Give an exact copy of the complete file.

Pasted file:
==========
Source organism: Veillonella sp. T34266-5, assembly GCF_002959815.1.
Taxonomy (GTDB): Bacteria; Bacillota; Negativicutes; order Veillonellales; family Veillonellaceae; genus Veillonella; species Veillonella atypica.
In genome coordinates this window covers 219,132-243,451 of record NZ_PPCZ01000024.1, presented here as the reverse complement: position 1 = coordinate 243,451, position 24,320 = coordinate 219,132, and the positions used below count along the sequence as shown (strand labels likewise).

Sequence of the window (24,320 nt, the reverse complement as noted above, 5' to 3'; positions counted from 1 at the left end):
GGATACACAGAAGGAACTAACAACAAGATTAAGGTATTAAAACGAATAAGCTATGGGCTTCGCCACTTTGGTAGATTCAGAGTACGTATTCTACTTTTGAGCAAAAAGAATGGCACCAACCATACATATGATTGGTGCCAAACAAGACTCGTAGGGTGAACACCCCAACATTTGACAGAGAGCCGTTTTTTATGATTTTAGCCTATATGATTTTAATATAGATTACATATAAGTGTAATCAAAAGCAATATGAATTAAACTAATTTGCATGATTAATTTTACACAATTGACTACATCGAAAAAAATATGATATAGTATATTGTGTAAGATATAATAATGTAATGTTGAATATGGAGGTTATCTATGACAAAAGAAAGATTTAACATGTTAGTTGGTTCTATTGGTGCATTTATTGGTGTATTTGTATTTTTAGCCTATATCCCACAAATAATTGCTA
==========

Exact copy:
Source organism: Veillonella sp. T34266-5, assembly GCF_002959815.1.
Taxonomy (GTDB): Bacteria; Bacillota; Negativicutes; order Veillonellales; family Veillonellaceae; genus Veillonella; species Veillonella atypica.
In genome coordinates this window covers 219,132-243,451 of record NZ_PPCZ01000024.1, presented here as the reverse complement: position 1 = coordinate 243,451, position 24,320 = coordinate 219,132, and the positions used below count along the sequence as shown (strand labels likewise).

Sequence of the window (24,320 nt, the reverse complement as noted above, 5' to 3'; positions counted from 1 at the left end):
GGATACACAGAAGGAACTAACAACAAGATTAAGGTATTAAAACGAATAAGCTATGGGCTTCGCCACTTTGGTAGATTCAGAGTACGTATTCTACTTTTGAGCAAAAAGAATGGCACCAACCATACATATGATTGGTGCCAAACAAGACTCGTAGGGTGAACACCCCAACATTTGACAGAGAGCCGTTTTTTATGATTTTAGCCTATATGATTTTAATATAGATTACATATAAGTGTAATCAAAAGCAATATGAATTAAACTAATTTGCATGATTAATTTTACACAATTGACTACATCGAAAAAAATATGATATAGTATATTGTGTAAGATATAATAATGTAATGTTGAATATGGAGGTTATCTATGACAAAAGAAAGATTTAACATGTTAGTTGGTTCTATTGGTGCATTTATTGGTGTATTTGTATTTTTAGCCTATATCCCACAAATAATTGCTA